Exporting to the Netherlands from outside the EU

Published by:
Netherlands Chamber of Commerce, KVK
Netherlands Chamber of Commerce, KVK
Statistics Netherlands, CBS
Statistics Netherlands, CBS
4 min read

Your company is based outside the EU, and you want to start selling your products on the Dutch market. How do you go about exporting products to the Netherlands? What do you need to take into account? This checklist provides you with practical information on taxes, Dutch and EU regulations and some tips.

What do you need to consider when exporting to the Netherlands from outside the EU?

In the Netherlands both national rules and EU rules apply. You will need to deal with customs, export duties, VAT, and transport. In addition there are rules in regard to products such as product safety, packing, and labeling.

Market research

When you want to export your products to the Netherlands, do market research to make sure there is a market for them. The Centre for the Promotion of Imports from developing countries offers market information about European countries (you do not have to be from a developing country to use this information). There is also the European Commission’s Access2Markets database.

Find an agent or distributor in the Netherlands

Have you thought about a way to distribute the goods? There are a few options:

To find the right partner to do business with, you can attend networking events, join business networks or conduct a search in the Dutch Business Register (in Dutch).

Import levies

When exporting goods to the Netherlands your client, or the importer pays various import levies (invoerheffing). The amount to be paid in import levies depends on the kind of product and the country of origin. You can find this information in the European Commission’s TARIC database.

Although you do not have to pay import levies yourself, your customer in the Netherlands may find the amount of levies an obstacle to buying your products. Take the amount due in levies into account when setting a price, and determining if you want to sell your goods on the EU market.

Customs declaration

When exporting products to the Netherlands from outside the EU, your representative inside the EU is usually responsible for lodging the customs declaration. This officially turns the products from non-EU goods to EU goods.

In some cases you can be responsible: for example, if you and your importer agree on the Incoterm® Delivered Duty Paid. The importer will have to follow Dutch and EU rules and regulations as laid out in the articles Importing products into the Netherlands: regulations and Importing goods from a non-EU country.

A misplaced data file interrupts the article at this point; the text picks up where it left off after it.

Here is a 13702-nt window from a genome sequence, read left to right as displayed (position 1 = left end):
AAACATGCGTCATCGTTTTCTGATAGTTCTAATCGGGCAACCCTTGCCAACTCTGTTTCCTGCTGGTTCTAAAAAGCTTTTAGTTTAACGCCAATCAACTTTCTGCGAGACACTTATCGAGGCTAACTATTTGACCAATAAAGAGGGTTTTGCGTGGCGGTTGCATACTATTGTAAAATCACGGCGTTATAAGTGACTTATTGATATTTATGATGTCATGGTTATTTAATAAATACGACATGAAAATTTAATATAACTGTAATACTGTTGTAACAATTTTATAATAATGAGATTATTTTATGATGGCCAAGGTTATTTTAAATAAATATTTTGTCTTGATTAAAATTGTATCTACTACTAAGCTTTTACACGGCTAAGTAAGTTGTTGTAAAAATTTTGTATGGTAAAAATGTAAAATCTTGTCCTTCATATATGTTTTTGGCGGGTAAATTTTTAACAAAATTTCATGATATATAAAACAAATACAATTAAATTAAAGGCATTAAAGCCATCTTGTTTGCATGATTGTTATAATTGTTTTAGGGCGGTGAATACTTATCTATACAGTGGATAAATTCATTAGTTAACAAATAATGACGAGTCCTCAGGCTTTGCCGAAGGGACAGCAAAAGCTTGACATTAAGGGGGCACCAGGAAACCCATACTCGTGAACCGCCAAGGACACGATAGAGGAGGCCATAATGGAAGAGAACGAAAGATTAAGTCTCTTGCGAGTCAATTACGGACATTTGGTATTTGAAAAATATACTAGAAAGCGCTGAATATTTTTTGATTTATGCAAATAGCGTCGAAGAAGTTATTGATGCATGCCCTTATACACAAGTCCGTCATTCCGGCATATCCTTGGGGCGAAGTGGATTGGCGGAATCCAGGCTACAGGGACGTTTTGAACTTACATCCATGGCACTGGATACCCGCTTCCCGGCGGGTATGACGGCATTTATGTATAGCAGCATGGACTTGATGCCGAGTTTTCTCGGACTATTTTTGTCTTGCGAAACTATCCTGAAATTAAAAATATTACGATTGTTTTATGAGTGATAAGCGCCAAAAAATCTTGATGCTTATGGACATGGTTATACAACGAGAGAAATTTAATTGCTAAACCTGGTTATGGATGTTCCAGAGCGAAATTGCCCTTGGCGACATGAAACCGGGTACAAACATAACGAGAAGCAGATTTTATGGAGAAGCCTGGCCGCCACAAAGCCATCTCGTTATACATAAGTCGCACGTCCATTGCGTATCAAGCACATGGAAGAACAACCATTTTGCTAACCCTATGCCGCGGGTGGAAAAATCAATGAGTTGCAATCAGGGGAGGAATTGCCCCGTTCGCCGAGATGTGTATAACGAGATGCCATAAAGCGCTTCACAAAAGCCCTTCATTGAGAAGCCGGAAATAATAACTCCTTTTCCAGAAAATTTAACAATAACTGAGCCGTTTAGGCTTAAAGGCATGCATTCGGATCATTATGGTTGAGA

If you export goods to the Netherlands from a non-EU country, you will not have to charge VAT, unless you are also responsible for the import into the Netherlands. See also the EU pages on taxation and customs.

There is also the possibility that you export your goods to a branch of your company in the Netherlands. In that case, whether or not your branch office has to charge and pay VAT depends on whether it sells the goods to other companies or to private individuals. See the Netherlands Tax Administration information on the subject.

Getting paid – how to ensure you get your money

Especially if you work with an importer for the first time, you may want to make sure you will get paid for your products. There are several ways to increase that certainty, ranging from a letter of credit to advance payment. Also, it is of course common sense to check whether the party you are going to be doing business with is reliable and creditworthy. In the Netherlands, you can check the Dutch Business Register (Handelsregister) to find details on the company you are dealing with.


When setting up a collaboration with an agent or distributor, it is wise to document your agreement in a written contract. Make use of the ICC Incoterms®. These are international standards for goods transport, to cover for instance:

  • Who arranges the transport from where to where
  • Who is responsible for transport insurance, licences, documents and customs procedures
  • At what point does the transport liability transfers from seller to buyer.

N.B.: The most recent version of the Incoterms is Incoterms® 2020. If you have been using the ICC Incoterms® 2010, you can continue to do so. They remain valid.

CE marking, labelling and other EU regulations

When preparing your product for the Dutch market, you have to take into account several product requirements: both Dutch and EU ones. There are regulations for:

Packaging and waste

The party importing your products to the Netherlands will have to contribute to the disposal of the packaging waste. Depending on the materials used, this contribution may be sizeable. Make sure you use an eco-friendly packaging material, if possible, and discuss packaging with your agent or supplier.

Transport documents

When exporting goods to the Netherlands, you will have to provide several export documents to your national customs: an invoice, a packing list and a transport document.

If there is a trade agreement between your country and the EU, you can include a certificate of origin or an EUR.1 or EUR-MED certificate. These provide the importer with a discount or exemption from import duties.

You may need additional documents if you export foodstuffs, plants or animals, or cultural or strategic goods, for example, a licence or a health certificate. Your national chamber of commerce can help you find out which export documents you need to transport your goods to the Netherlands.

Statistics: import of goods

Total import value of goods from non-EU countries

Questions relating to this article?

Please contact the Netherlands Chamber of Commerce, KVK